While addressing a joint press conference in Hanoi, after his summit with North Korean Leader Kim Jong Un, US President Donald Trump spoke not just about the Summit, but also the current state of US-China relations. Trump criticised his predecessors for not doing enough to address the trade imbalance with China, while also making the point that he was all for China’s economic progress and growth, but not at the cost of the US.
If one were to look beyond the Summit in terms of the US-Vietnam economic relations, top US companies – Boeing and General Electric – sealed some important deals.
Given the focus of Trump’s visit (which was the Summit with Kim), perhaps these deals did not draw the attention they ought to have. The fact is that the US has begun to recognise Vietnam’s economic potential, as well as its geopolitical significance in Asia. This long note will give a backgrounder to Vietnam’s economic growth story in recent years, highlight some of it’s key strategic relationships, and then examine the nature of the China-US-Vietnam economic triangle.
Vietnam’s growth story: The key reasons
There is absolutely no denying the fact that Vietnam has emerged as an important engine of economic growth within the Association of South East Asian Nations (ASEAN) region in general, and has been able to emerge as a top performer within the Cambodia, Myanmar, Laos, and Vietnam (CMLV) bloc in particular. Economic reforms (doi moi) began over three decades ago in 1986. In recent years, some of the key factors which have driven Vietnam’s growth story, especially its success in drawing FDI are; a large labour force (57.5 million), and lower wages for workers (there are varying estimates, but the wages of production workers are estimated at around $216, monthly, and this is half of what labour would charge in China). Electricity too is way cheaper in Vietnam than other competitors in the ASEAN region. As of June 2018, Vietnam charged 7 U.S. cents per kilowatt hour, while the cost of electricity in Indonesia was 10 U.S. Cents, and Philippines charged nearly thrice the amount — 19 U.S. Cents.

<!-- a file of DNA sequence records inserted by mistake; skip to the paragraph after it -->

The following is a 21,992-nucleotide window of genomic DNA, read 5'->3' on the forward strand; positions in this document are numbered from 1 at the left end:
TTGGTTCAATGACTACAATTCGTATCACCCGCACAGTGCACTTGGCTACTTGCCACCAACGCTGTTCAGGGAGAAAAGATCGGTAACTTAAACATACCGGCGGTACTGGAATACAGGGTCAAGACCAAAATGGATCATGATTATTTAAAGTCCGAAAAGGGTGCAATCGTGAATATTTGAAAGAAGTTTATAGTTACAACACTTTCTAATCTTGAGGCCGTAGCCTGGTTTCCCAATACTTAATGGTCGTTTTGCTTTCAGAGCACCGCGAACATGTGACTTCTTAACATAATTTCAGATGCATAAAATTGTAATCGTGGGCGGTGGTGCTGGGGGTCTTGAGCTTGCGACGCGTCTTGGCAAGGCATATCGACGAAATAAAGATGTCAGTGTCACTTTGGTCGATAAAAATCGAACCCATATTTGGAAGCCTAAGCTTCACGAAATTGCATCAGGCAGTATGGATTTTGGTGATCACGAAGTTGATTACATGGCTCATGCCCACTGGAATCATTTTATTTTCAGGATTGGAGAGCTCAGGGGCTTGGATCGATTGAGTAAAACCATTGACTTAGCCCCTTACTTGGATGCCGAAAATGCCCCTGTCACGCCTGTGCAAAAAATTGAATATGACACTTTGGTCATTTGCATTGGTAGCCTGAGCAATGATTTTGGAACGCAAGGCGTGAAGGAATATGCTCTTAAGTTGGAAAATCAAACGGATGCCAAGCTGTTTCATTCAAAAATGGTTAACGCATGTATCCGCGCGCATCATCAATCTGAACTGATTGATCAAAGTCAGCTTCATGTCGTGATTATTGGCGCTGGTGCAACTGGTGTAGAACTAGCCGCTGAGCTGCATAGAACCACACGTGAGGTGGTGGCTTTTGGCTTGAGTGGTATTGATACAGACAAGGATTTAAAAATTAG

If one were to look at the growth and FDI figures, they are a clear reflection of Vietnam’s success. In 2018, Vietnam’s growth rate was estimated at a little over 7% (7.08), and this was the highest in 11 years. Disbursed FDI into Vietnam was estimated at $19.1 billion for the year 2018 (disbursed FDI for three years was estimated at well over $50 billion). Total FDI for the year 2018 was estimated at $35 billion. Japan with over $8 billion was the single largest investor in 2018. Other countries which have a strong presence in Vietnam are South Korea and Singapore. China is the 7th largest investor in Vietnam. One of the major attractions apart from the economic potential is the country’s location (it is easier to expand to other countries like Myanmar, Laos, and Cambodia).
As a result of growing consumer demand and increased tourism, revenues from retail sales & consumer services and travel & tourism also witnessed a significant increase in 2018. Revenue from retail services was estimated at over $190 billion, while travel & tourism’s revenue was nearly $2 billion. The increased revenue from travel & tourism is driven by the rise in tourism in 2018 (almost 20 percent).
Vietnam has close trade relations with both China (Vietnam is China’s largest trade partner in ASEAN) and the United States. Bilateral trade between both countries for the period January-November 2018 was estimated at $97 billion, though this was heavily skewed in favour of Beijing (the total trade deficit was over $20 billion). In the case of US-Vietnam trade, it is heavily skewed in favour of Vietnam (the US runs a trade deficit of over $25 billion).